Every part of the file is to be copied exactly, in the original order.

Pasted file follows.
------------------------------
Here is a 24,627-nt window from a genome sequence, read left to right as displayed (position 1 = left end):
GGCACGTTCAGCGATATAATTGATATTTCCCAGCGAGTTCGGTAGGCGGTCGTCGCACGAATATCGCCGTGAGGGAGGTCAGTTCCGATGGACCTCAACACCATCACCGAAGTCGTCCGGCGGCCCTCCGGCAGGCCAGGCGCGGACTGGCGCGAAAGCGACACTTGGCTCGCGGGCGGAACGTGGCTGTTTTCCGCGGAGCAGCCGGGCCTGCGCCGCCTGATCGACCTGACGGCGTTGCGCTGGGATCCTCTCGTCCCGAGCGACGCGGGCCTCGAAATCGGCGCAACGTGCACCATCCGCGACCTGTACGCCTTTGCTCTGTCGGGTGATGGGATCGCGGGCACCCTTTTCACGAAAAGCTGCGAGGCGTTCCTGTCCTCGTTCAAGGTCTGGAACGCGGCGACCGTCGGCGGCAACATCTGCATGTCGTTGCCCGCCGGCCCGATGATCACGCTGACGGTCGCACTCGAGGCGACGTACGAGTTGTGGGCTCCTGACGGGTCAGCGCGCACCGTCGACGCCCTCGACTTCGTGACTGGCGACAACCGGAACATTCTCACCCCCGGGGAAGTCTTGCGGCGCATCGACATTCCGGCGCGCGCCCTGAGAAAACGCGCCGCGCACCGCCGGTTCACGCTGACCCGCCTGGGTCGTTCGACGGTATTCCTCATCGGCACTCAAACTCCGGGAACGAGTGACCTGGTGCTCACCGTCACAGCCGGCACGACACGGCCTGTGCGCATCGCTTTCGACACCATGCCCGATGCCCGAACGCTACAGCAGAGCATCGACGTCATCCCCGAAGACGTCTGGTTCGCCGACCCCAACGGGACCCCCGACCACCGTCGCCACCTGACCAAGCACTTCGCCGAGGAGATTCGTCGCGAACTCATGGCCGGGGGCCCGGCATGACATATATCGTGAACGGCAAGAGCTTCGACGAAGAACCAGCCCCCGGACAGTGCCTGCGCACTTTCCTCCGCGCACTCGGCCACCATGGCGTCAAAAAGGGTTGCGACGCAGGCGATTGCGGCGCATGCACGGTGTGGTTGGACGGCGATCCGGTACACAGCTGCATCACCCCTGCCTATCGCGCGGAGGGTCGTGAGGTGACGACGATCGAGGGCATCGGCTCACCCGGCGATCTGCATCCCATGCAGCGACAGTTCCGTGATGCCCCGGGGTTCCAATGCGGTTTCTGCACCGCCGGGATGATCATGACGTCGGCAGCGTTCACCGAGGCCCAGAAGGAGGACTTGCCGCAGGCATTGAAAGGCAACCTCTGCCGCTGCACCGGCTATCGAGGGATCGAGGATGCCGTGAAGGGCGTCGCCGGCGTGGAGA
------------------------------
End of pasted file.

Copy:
Here is a 24,627-nt window from a genome sequence, read left to right as displayed (position 1 = left end):
GGCACGTTCAGCGATATAATTGATATTTCCCAGCGAGTTCGGTAGGCGGTCGTCGCACGAATATCGCCGTGAGGGAGGTCAGTTCCGATGGACCTCAACACCATCACCGAAGTCGTCCGGCGGCCCTCCGGCAGGCCAGGCGCGGACTGGCGCGAAAGCGACACTTGGCTCGCGGGCGGAACGTGGCTGTTTTCCGCGGAGCAGCCGGGCCTGCGCCGCCTGATCGACCTGACGGCGTTGCGCTGGGATCCTCTCGTCCCGAGCGACGCGGGCCTCGAAATCGGCGCAACGTGCACCATCCGCGACCTGTACGCCTTTGCTCTGTCGGGTGATGGGATCGCGGGCACCCTTTTCACGAAAAGCTGCGAGGCGTTCCTGTCCTCGTTCAAGGTCTGGAACGCGGCGACCGTCGGCGGCAACATCTGCATGTCGTTGCCCGCCGGCCCGATGATCACGCTGACGGTCGCACTCGAGGCGACGTACGAGTTGTGGGCTCCTGACGGGTCAGCGCGCACCGTCGACGCCCTCGACTTCGTGACTGGCGACAACCGGAACATTCTCACCCCCGGGGAAGTCTTGCGGCGCATCGACATTCCGGCGCGCGCCCTGAGAAAACGCGCCGCGCACCGCCGGTTCACGCTGACCCGCCTGGGTCGTTCGACGGTATTCCTCATCGGCACTCAAACTCCGGGAACGAGTGACCTGGTGCTCACCGTCACAGCCGGCACGACACGGCCTGTGCGCATCGCTTTCGACACCATGCCCGATGCCCGAACGCTACAGCAGAGCATCGACGTCATCCCCGAAGACGTCTGGTTCGCCGACCCCAACGGGACCCCCGACCACCGTCGCCACCTGACCAAGCACTTCGCCGAGGAGATTCGTCGCGAACTCATGGCCGGGGGCCCGGCATGACATATATCGTGAACGGCAAGAGCTTCGACGAAGAACCAGCCCCCGGACAGTGCCTGCGCACTTTCCTCCGCGCACTCGGCCACCATGGCGTCAAAAAGGGTTGCGACGCAGGCGATTGCGGCGCATGCACGGTGTGGTTGGACGGCGATCCGGTACACAGCTGCATCACCCCTGCCTATCGCGCGGAGGGTCGTGAGGTGACGACGATCGAGGGCATCGGCTCACCCGGCGATCTGCATCCCATGCAGCGACAGTTCCGTGATGCCCCGGGGTTCCAATGCGGTTTCTGCACCGCCGGGATGATCATGACGTCGGCAGCGTTCACCGAGGCCCAGAAGGAGGACTTGCCGCAGGCATTGAAAGGCAACCTCTGCCGCTGCACCGGCTATCGAGGGATCGAGGATGCCGTGAAGGGCGTCGCCGGCGTGGAGA